Our final weeks at the CDN coincide with the end of the Easter season and the church’s return to Ordinary Time. That seems fitting. Our canonical novitiate year has been anything but the usual. Upon arriving at the CDN last August, we novices stepped out of our ordinary routines and entered an extra-ordinary time, for extra prayer, reflection, and integration. This year, we journeyed into the wilderness of our own hearts to internalize the vows and the charism to which we are committing our lives. We experienced the paschal mystery, both on a macro scale as the entire human family experienced the COVID-19 pandemic, and on a micro scale, as we sought to take on the mind and heart of Christ and become a new creation.

Taizé Prayer Around the Cross in our House Chapel
 
Now this extraordinary novitiate year is drawing to a close. Like the disciples in Sunday’s Gospel (Matt. 28: 16-20), we’ve been up on the mountaintop with Jesus, and we’re about to be sent down and out on mission. So, it’s also fitting that on our final Sunday together, the church celebrates the Feast of the Holy Trinity. As Fr Dan Horan reminded us earlier this year, our Trinitarian God has a heart for relationship. The mystery of the Trinity reveals that God is a loving communion between persons. Because we are created in God’s likeness, we too are made for communion. Particularly as vowed religious, Pope Francis tells us, we are called to become experts in communion – an image of the Trinity.

 
As we return to Ordinary Time and prepare to depart from the CDN, we hear Jesus telling us, “Go and make disciples of all the nations,” teaching and preaching and inviting those we encounter into a life of communion with God and each other. Such a Great Commission can seem daunting. To reassure us, Jesus first says, “All power on heaven and earth has been given to me.” As women in the church, we are keenly aware of how easily power can be abused and misused to dominate people. But the power of which Jesus speaks is meant to empower the church to continue God’s mission. God the Creator has given all power to Jesus, who then shares that power with us through the gift of the Spirit. I think there are three aspects of that power that we have witnessed this year, and which we are called to carry forth as we come down from the mountain.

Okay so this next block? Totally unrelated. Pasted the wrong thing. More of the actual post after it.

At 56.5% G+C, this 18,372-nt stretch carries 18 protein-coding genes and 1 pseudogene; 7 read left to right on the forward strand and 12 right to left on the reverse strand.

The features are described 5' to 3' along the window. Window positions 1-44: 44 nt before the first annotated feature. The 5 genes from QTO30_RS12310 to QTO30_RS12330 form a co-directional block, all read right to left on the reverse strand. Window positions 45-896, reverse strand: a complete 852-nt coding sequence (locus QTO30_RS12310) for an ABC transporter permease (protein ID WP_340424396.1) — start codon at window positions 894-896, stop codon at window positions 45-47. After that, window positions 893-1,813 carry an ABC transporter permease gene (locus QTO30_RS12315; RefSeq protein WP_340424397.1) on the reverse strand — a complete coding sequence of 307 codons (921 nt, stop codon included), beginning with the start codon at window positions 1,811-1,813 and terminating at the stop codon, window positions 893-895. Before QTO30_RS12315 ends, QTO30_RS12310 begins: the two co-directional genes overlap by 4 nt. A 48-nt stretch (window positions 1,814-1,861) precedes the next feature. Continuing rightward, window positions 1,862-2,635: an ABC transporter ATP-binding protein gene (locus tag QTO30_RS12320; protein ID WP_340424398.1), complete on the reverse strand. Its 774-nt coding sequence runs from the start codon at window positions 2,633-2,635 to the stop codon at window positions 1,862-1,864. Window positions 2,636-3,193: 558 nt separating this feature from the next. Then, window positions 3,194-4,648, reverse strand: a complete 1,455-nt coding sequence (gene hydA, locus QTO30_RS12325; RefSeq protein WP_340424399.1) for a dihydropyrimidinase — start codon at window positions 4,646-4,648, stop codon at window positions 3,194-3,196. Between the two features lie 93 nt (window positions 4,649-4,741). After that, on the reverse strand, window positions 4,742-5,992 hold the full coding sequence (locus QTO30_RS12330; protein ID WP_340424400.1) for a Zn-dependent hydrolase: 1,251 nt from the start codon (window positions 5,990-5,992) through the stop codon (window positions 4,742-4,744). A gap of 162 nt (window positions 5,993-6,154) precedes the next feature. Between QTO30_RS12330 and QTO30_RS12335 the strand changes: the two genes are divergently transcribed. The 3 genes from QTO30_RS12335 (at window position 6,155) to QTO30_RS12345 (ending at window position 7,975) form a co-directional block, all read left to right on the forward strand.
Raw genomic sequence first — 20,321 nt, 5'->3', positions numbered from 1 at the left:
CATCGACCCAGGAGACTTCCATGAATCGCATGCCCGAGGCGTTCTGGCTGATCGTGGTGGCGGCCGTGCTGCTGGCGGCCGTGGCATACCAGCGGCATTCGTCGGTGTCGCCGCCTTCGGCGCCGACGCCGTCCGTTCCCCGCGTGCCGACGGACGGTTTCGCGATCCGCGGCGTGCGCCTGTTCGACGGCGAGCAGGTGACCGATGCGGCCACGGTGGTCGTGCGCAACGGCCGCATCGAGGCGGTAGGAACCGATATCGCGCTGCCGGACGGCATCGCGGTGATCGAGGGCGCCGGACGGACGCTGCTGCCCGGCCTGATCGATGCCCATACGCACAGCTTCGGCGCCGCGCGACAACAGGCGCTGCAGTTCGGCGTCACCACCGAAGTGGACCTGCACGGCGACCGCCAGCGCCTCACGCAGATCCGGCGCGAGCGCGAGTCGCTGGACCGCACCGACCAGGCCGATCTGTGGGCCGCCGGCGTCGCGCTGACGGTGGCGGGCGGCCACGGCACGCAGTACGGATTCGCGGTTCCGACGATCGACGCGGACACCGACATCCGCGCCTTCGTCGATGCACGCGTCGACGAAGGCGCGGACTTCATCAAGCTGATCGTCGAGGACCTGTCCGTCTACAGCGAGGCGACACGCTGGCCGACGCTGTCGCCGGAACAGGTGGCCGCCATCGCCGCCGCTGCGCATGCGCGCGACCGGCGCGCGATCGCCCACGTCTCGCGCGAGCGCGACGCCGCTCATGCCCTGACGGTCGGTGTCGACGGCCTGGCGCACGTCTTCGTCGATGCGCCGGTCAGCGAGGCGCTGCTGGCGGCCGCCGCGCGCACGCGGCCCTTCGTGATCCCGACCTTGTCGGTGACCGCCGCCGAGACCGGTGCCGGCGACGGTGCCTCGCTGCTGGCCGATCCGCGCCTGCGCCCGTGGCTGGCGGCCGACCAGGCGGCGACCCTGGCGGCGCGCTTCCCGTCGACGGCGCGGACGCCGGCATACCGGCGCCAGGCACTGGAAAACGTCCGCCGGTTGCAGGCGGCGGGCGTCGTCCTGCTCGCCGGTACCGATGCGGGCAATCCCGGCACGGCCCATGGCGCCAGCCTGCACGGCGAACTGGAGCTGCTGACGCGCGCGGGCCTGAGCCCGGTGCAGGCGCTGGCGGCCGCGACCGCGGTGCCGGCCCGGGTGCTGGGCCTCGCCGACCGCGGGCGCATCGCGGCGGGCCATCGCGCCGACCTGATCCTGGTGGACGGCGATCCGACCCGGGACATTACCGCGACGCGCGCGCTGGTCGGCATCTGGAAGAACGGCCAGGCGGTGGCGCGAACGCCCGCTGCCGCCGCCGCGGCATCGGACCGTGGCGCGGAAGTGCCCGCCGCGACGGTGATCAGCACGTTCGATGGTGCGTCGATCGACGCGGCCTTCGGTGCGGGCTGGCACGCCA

First, Jesus receives from God the power to give life, and he shares that power with us. I think of the story we heard from Sister Mary Lou, a Maryknoll Missioner who ministered in Hong Kong to refugees from mainland China. Years later, traveling through Adrian, MI, she stopped at a Chinese restaurant. When the chef heard she was a Maryknoll Sister, he came out to say that his family had been among those refugees who survived on the care and noodles provided by Sisters like MaryLou. Thanking her, he said the Maryknoll Sisters saved his life and his family. Through Jesus, we have the power to give life to one another.

From left to right: Maryknoll Sr Gloria, SVD seminarian David, Faithmary, 
Maryknoll Sr MaryLou & Annie
 
Second, Jesus shares the power of unconditional love, a love that is stronger than death. I think of my mom, Sally Killian, who used to say that she found something to love in every one of her patients. As a physician, she believed that love is stronger than any disease and the suffering it brings. Even now, six years since she passed, my family continues to know the power of her unconditional love for us. We all are called to love one another with that same powerful love that comes from God.

Annie's Dad, TJ, comes to visit

Finally, Jesus shares with us the power to forgive. I think of the homicide prayer vigils we attended on the last Saturday of every month, where we gathered with Catholic Sisters and friends to remember the victims as well as the perpetrators of violence here in Chicago, to pray for healing, and to commit ourselves to the work of peace-building. Jesus entrusts to us his empowering ministry of reconciliation.
 
The power to give life, to love without condition, to forgive and reconcile – this is the power with which Jesus sends us forth. Looking back on this year at the CDN, I thank God to have experienced a life-giving, loving and forgiving community among the directors and novices. Now we go our separate ways, knowing that we remain united in the love of Christ, who promises to be with us always – even in Ordinary Time.

Outing to Indiana Dunes State Park